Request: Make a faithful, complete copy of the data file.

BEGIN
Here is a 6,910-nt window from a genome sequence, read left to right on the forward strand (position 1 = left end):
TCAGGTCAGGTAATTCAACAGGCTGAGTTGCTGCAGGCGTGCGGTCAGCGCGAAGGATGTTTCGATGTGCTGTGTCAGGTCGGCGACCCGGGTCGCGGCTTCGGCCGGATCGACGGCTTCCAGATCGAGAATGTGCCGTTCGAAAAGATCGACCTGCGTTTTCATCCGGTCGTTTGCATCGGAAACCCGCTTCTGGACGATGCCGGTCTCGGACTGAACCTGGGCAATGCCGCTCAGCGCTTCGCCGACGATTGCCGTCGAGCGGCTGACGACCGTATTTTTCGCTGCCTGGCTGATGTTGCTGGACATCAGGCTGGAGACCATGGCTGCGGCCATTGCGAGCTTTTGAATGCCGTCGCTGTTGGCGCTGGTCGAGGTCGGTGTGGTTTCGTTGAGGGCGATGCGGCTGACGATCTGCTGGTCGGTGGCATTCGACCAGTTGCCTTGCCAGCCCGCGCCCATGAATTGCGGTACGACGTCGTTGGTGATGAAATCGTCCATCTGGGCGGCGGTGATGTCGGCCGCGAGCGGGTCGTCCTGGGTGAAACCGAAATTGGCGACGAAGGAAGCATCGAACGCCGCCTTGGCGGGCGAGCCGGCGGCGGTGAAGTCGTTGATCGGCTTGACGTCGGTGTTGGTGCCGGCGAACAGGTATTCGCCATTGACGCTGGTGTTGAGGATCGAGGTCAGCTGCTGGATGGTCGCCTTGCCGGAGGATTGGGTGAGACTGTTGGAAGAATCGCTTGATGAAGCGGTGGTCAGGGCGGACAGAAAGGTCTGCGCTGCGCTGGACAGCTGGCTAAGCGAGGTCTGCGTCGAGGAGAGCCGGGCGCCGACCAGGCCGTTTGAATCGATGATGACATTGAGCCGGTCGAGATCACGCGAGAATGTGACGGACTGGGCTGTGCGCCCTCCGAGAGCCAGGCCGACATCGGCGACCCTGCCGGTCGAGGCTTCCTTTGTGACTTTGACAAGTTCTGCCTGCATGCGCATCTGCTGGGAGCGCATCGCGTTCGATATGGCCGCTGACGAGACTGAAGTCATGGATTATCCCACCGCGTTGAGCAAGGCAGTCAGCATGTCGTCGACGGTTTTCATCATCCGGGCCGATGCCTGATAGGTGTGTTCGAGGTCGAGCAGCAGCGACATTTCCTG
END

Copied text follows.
Here is a 6,910-nt window from a genome sequence, read left to right on the forward strand (position 1 = left end):
TCAGGTCAGGTAATTCAACAGGCTGAGTTGCTGCAGGCGTGCGGTCAGCGCGAAGGATGTTTCGATGTGCTGTGTCAGGTCGGCGACCCGGGTCGCGGCTTCGGCCGGATCGACGGCTTCCAGATCGAGAATGTGCCGTTCGAAAAGATCGACCTGCGTTTTCATCCGGTCGTTTGCATCGGAAACCCGCTTCTGGACGATGCCGGTCTCGGACTGAACCTGGGCAATGCCGCTCAGCGCTTCGCCGACGATTGCCGTCGAGCGGCTGACGACCGTATTTTTCGCTGCCTGGCTGATGTTGCTGGACATCAGGCTGGAGACCATGGCTGCGGCCATTGCGAGCTTTTGAATGCCGTCGCTGTTGGCGCTGGTCGAGGTCGGTGTGGTTTCGTTGAGGGCGATGCGGCTGACGATCTGCTGGTCGGTGGCATTCGACCAGTTGCCTTGCCAGCCCGCGCCCATGAATTGCGGTACGACGTCGTTGGTGATGAAATCGTCCATCTGGGCGGCGGTGATGTCGGCCGCGAGCGGGTCGTCCTGGGTGAAACCGAAATTGGCGACGAAGGAAGCATCGAACGCCGCCTTGGCGGGCGAGCCGGCGGCGGTGAAGTCGTTGATCGGCTTGACGTCGGTGTTGGTGCCGGCGAACAGGTATTCGCCATTGACGCTGGTGTTGAGGATCGAGGTCAGCTGCTGGATGGTCGCCTTGCCGGAGGATTGGGTGAGACTGTTGGAAGAATCGCTTGATGAAGCGGTGGTCAGGGCGGACAGAAAGGTCTGCGCTGCGCTGGACAGCTGGCTAAGCGAGGTCTGCGTCGAGGAGAGCCGGGCGCCGACCAGGCCGTTTGAATCGATGATGACATTGAGCCGGTCGAGATCACGCGAGAATGTGACGGACTGGGCTGTGCGCCCTCCGAGAGCCAGGCCGACATCGGCGACCCTGCCGGTCGAGGCTTCCTTTGTGACTTTGACAAGTTCTGCCTGCATGCGCATCTGCTGGGAGCGCATCGCGTTCGATATGGCCGCTGACGAGACTGAAGTCATGGATTATCCCACCGCGTTGAGCAAGGCAGTCAGCATGTCGTCGACGGTTTTCATCATCCGGGCCGATGCCTGATAGGTGTGTTCGAGGTCGAGCAGCAGCGACATTTCCTG